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The Hoax Museum Blog
Category: Advertising
The Cesky Sen Hypermarket — How do people react when their expectations built up by advertising collide with reality? That was the question two Czech film students set out to answer. They flooded Czech media with advertisements for a new 'hypermarket'—Cesky sen— offering goods at rock-bottom prices. New TV sets for $19, for instance. Eager shoppers flooded to the hypermarket's address, shopping bags in hand, only to find a large empty scaffold bearing a banner fluttering aimlessly in the wind. (Story via Paul…
Posted: Tue Aug 12, 2003.   Comments (0)

Hunting for Bambi — It looks like it's now 100% official that Hunting for Bambi was a hoax.
Posted: Thu Jul 31, 2003.   Comments (0)

Hunting for Bambi (hopefully final update) — So I think it's finally official that Hunting for Bambi is a hoax, a publicity stunt done to sell videos. Isn't it wonderful that public attention gets focused on things like this rather than, oh, poverty, hunger, education, etc.?
Posted: Sun Jul 27, 2003.   Comments (0)

Hunting for Bambi Update — It's looking more and more like Hunting for Bambi is a hoax. George Evanthes, the man who claimed to have paid to go on a Bambi hunt, is now being denounced as a shill by his friends. And the Hunting for Bambi company is claiming that it can no longer hold any Bambi Hunts because all the potential customers have been scared away by negative publicity. Seems like a convenient excuse.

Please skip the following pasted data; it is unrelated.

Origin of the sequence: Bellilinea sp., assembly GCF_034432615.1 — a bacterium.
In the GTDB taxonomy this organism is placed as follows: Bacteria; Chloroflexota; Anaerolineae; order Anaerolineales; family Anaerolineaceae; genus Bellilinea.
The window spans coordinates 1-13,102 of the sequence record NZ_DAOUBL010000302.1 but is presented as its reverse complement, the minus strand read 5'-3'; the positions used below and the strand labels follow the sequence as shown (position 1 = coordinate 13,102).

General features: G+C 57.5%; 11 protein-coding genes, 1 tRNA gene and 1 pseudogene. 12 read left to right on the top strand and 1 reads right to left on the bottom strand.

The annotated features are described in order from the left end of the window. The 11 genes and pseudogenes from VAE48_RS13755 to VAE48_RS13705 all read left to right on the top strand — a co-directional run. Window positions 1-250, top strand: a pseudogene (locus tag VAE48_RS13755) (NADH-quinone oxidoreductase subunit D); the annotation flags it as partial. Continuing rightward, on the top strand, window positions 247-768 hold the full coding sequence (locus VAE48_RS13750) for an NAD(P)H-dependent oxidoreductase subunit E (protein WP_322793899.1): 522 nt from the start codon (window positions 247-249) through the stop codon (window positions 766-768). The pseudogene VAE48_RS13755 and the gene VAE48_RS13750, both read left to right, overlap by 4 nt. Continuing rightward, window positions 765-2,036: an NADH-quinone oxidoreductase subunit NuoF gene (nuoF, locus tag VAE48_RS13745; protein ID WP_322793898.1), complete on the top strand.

Posted: Wed Jul 23, 2003.   Comments (0)


More about Hunting for Bambi — Suspicions that Hunting for Bambi is a hoax seem to be growing. If the company is for real then it should be easy enough for them to prove it. Show that you're signing people up for new 'hunts.' Produce the accounting records to prove that you've taken people's money for hunts in the past. But of course they won't do that. These hoaxes always work the same way. Stall and delay for as long as possible while you milk the controversy for all the publicity you can get. KLAS-TV, the Las…
Posted: Fri Jul 18, 2003.   Comments (0)